The 'Disk-to-Disk' workload involves a similar process, but with one iteration only. The data is copied to the external unit from the CPU-attached NVMe drive, and then copied back to the internal drive. It does include more amount of continuous data transfer in a single direction, as data that doesn't fit in the RAM drive is also part of the workload set.

Audio and Video Read

Performance across all the workloads is as per expectations, and is largely dependent on file sizes. For large-sized files, the numbers approach the advertised specifications. RAID0 obviously has an advantage for these sequential workloads, and there is significant gulf for write workloads between the 'write caching on' and 'off' settings.

In addition to tracking the instantaneous read and write speeds of the drive when processing the above workloads, the temperature of the drive was also recorded. The graphs below present the recorded data. For small files, the write speeds (as read periodically from the Windows counters) needs to be smoothened, but the average time for each component has already been recorded in the graphs above.

File Transfer Workloads - Performance Consistency

Real-World Benchmarking - Application Traces using PCMark 10 Storage Bench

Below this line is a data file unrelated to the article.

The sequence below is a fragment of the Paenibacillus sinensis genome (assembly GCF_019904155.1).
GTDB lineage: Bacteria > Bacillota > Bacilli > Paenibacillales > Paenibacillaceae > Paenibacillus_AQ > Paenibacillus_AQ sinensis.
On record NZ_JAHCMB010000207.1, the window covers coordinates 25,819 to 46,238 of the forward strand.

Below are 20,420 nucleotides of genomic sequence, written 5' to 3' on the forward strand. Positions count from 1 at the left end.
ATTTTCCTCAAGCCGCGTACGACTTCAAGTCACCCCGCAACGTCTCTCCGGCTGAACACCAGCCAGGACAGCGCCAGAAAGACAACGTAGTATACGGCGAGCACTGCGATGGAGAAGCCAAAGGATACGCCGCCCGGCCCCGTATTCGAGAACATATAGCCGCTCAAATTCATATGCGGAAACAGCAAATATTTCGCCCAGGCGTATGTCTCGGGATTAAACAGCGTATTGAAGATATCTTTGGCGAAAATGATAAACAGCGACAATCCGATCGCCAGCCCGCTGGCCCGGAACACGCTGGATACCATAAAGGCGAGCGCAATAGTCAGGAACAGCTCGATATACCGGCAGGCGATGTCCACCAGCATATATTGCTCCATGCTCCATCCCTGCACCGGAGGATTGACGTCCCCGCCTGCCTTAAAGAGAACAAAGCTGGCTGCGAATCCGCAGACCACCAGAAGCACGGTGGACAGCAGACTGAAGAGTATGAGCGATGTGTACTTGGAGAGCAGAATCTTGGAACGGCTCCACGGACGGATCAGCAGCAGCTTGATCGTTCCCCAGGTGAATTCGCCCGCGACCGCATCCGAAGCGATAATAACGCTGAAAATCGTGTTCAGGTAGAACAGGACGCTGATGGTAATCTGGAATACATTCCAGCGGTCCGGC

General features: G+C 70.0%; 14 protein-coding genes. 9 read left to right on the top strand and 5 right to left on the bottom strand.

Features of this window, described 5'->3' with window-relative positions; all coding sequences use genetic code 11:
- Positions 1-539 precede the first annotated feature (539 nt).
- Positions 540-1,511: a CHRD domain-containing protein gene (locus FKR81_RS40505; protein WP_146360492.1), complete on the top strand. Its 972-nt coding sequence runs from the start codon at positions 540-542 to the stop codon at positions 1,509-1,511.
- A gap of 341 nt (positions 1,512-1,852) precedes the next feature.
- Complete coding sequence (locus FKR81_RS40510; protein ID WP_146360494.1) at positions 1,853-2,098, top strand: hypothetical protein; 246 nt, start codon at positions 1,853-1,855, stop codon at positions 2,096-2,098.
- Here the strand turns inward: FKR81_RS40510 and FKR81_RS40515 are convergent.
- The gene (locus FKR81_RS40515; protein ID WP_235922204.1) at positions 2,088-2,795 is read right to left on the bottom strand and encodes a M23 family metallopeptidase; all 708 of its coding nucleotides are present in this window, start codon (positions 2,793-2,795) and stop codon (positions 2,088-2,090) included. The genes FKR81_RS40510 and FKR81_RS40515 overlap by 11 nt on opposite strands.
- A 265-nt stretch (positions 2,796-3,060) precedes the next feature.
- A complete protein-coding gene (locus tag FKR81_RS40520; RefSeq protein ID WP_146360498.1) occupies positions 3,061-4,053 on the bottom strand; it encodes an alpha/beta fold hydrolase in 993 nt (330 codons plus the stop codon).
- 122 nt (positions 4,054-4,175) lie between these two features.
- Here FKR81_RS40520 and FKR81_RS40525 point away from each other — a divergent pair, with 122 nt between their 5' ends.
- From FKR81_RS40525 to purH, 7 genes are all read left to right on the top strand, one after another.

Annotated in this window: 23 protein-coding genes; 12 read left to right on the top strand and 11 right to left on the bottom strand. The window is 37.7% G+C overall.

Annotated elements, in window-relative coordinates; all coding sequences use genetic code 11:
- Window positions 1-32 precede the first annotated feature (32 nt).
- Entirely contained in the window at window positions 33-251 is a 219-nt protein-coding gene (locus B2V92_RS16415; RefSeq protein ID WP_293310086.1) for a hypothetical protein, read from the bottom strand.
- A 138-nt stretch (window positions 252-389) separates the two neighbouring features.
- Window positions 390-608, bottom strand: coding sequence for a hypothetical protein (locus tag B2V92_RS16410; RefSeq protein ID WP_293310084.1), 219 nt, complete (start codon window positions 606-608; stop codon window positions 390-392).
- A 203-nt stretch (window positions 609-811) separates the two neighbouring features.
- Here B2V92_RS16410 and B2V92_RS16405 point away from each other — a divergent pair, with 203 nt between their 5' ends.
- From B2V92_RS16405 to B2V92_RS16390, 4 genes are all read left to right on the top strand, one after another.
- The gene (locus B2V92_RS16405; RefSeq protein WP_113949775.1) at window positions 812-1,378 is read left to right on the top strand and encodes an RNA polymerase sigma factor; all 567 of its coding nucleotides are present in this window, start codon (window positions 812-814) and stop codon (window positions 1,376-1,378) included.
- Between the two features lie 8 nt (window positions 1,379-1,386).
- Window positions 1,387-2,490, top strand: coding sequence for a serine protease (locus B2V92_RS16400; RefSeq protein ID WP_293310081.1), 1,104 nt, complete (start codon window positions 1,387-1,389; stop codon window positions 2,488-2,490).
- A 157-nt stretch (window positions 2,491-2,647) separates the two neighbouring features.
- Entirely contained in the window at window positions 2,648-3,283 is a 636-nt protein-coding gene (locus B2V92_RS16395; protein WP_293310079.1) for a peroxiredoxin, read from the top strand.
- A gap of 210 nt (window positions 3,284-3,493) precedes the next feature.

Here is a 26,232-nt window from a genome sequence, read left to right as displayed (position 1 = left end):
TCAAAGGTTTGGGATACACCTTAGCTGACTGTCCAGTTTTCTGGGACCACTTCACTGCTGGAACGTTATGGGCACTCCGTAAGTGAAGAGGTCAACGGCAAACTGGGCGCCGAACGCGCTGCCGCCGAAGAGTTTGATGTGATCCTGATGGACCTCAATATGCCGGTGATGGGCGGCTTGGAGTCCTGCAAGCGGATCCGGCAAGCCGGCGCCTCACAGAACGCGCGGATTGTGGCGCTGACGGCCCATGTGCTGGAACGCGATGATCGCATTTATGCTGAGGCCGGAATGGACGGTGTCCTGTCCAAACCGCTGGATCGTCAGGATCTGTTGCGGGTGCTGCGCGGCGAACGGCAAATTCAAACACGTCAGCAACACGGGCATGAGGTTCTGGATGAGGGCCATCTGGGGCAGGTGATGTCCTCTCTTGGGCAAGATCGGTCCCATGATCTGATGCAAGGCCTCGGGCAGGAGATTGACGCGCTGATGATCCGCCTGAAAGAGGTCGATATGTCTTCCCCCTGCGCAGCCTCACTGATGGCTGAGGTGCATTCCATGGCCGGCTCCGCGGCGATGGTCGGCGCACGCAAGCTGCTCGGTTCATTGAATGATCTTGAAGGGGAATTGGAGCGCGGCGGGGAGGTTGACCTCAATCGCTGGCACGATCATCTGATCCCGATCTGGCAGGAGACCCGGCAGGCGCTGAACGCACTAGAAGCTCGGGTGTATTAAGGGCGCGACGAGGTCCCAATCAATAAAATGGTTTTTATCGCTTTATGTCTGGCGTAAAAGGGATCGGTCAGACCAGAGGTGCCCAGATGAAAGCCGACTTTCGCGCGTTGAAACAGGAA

There are a number of storage benchmarks that can subject a device to artificial access traces by varying the mix of reads and writes, the access block sizes, and the queue depth / number of outstanding data requests. We saw results from two popular ones - ATTO, and CrystalDiskMark - in a previous section. More serious benchmarks, however, actually replicate access traces from real-world workloads to determine the suitability of a particular device for a particular workload. Real-world access traces may be used for simulating the behavior of computing activities that are limited by storage performance. Examples include booting an operating system or loading a particular game from the disk.

PCMark 10's storage bench (introduced in v2.1.2153) includes four storage benchmarks that use relevant real-world traces from popular applications and common tasks to fully test the performance of the latest modern drives:

  • The Full System Drive Benchmark uses a wide-ranging set of real-world traces from popular applications and common tasks to fully test the performance of the fastest modern drives. It involves a total of 204 GB of write traffic.